|Save page Remove page||Previous||1 of 8||Next|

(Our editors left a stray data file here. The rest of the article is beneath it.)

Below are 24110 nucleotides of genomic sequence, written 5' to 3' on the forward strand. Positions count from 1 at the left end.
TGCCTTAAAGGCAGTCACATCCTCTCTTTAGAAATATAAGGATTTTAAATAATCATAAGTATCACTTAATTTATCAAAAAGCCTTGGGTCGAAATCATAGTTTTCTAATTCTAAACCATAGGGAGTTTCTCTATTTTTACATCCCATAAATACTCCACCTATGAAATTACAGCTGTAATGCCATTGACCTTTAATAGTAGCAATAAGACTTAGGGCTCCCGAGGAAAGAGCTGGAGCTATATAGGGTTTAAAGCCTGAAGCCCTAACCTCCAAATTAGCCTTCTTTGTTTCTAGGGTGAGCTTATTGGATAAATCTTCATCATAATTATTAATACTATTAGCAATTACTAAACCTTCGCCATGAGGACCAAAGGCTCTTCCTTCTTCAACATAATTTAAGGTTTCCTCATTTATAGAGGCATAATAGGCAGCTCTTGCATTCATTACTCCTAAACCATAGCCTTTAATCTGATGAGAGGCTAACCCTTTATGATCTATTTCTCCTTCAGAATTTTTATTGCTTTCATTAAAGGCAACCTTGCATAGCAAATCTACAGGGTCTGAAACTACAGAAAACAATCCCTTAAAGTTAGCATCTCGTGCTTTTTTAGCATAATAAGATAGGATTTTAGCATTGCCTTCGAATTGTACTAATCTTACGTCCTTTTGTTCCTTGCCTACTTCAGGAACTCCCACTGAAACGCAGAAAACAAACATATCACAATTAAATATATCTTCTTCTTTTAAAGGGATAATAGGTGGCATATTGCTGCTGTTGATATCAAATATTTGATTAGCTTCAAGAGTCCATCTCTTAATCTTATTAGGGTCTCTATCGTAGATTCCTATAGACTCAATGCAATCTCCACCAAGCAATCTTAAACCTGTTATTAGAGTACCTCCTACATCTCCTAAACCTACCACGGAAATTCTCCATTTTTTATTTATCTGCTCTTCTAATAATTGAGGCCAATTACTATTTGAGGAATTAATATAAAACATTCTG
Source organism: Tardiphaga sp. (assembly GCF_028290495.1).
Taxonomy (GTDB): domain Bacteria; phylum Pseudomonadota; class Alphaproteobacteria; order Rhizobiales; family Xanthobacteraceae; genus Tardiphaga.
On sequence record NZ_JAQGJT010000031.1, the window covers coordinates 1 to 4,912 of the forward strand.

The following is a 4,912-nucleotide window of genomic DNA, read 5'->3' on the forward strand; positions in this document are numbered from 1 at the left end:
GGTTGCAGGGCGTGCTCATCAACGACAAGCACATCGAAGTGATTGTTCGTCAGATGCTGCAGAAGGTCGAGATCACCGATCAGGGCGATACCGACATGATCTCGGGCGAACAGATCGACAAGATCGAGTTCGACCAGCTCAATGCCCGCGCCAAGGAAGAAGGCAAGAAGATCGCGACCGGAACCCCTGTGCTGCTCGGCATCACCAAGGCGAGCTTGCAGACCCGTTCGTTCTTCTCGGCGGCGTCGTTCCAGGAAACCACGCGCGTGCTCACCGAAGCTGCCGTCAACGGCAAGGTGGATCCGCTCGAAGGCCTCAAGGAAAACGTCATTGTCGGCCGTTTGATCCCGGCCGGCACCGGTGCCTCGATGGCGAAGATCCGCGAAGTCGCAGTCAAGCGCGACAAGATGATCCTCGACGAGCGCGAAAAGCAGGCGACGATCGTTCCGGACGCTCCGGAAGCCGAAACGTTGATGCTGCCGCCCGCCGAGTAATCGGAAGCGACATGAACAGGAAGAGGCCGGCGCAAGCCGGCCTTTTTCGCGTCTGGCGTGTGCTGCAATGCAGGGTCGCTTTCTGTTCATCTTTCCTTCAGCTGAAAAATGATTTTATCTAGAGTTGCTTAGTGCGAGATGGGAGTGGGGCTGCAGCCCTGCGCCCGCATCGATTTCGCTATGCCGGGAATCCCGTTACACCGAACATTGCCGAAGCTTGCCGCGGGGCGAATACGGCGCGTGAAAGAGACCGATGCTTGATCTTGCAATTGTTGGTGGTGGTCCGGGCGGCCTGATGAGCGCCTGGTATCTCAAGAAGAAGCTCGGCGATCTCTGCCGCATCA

Loading content ...